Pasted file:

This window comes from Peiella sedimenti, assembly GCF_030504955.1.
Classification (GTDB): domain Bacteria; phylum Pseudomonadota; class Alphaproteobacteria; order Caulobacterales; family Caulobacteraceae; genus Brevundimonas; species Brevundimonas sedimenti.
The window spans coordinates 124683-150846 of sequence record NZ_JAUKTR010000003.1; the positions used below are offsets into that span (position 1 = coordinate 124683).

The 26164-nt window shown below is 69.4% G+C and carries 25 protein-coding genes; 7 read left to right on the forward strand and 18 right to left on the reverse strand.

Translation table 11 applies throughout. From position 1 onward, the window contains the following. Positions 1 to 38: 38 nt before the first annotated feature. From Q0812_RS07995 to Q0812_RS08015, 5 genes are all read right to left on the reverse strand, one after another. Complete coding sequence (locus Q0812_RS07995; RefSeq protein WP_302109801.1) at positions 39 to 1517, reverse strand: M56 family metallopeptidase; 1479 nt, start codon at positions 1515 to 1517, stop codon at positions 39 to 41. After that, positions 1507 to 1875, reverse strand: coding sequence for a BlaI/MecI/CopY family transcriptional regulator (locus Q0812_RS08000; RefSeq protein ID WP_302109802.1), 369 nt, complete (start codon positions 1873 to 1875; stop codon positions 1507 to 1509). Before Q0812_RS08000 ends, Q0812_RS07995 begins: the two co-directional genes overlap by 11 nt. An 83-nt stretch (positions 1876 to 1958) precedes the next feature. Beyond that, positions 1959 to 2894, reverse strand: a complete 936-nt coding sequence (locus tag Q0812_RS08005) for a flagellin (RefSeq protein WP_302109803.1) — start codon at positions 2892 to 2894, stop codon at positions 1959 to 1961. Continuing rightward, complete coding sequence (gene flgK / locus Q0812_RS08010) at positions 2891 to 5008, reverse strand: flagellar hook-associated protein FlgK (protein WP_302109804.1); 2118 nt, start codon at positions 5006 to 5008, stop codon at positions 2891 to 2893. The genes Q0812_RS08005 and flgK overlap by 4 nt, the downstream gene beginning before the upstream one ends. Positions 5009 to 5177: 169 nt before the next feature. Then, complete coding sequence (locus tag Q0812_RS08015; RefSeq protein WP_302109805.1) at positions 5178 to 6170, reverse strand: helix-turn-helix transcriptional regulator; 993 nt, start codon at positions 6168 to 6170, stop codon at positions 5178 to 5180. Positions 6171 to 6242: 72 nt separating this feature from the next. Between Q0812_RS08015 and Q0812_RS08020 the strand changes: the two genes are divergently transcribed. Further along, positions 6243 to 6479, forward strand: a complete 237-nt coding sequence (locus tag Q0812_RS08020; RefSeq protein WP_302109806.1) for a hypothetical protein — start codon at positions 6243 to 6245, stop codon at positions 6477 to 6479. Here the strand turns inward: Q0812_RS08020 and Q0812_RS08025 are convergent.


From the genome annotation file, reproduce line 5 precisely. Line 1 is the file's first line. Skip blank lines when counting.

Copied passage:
Translation table 11 applies throughout. From position 1 onward, the window contains the following. Positions 1 to 38: 38 nt before the first annotated feature. From Q0812_RS07995 to Q0812_RS08015, 5 genes are all read right to left on the reverse strand, one after another. Complete coding sequence (locus Q0812_RS07995; RefSeq protein WP_302109801.1) at positions 39 to 1517, reverse strand: M56 family metallopeptidase; 1479 nt, start codon at positions 1515 to 1517, stop codon at positions 39 to 41. After that, positions 1507 to 1875, reverse strand: coding sequence for a BlaI/MecI/CopY family transcriptional regulator (locus Q0812_RS08000; RefSeq protein ID WP_302109802.1), 369 nt, complete (start codon positions 1873 to 1875; stop codon positions 1507 to 1509). Before Q0812_RS08000 ends, Q0812_RS07995 begins: the two co-directional genes overlap by 11 nt. An 83-nt stretch (positions 1876 to 1958) precedes the next feature. Beyond that, positions 1959 to 2894, reverse strand: a complete 936-nt coding sequence (locus tag Q0812_RS08005) for a flagellin (RefSeq protein WP_302109803.1) — start codon at positions 2892 to 2894, stop codon at positions 1959 to 1961. Continuing rightward, complete coding sequence (gene flgK / locus Q0812_RS08010) at positions 2891 to 5008, reverse strand: flagellar hook-associated protein FlgK (protein WP_302109804.1); 2118 nt, start codon at positions 5006 to 5008, stop codon at positions 2891 to 2893. The genes Q0812_RS08005 and flgK overlap by 4 nt, the downstream gene beginning before the upstream one ends. Positions 5009 to 5177: 169 nt before the next feature. Then, complete coding sequence (locus tag Q0812_RS08015; RefSeq protein WP_302109805.1) at positions 5178 to 6170, reverse strand: helix-turn-helix transcriptional regulator; 993 nt, start codon at positions 6168 to 6170, stop codon at positions 5178 to 5180. Positions 6171 to 6242: 72 nt separating this feature from the next. Between Q0812_RS08015 and Q0812_RS08020 the strand changes: the two genes are divergently transcribed. Further along, positions 6243 to 6479, forward strand: a complete 237-nt coding sequence (locus tag Q0812_RS08020; RefSeq protein WP_302109806.1) for a hypothetical protein — start codon at positions 6243 to 6245, stop codon at positions 6477 to 6479. Here the strand turns inward: Q0812_RS08020 and Q0812_RS08025 are convergent.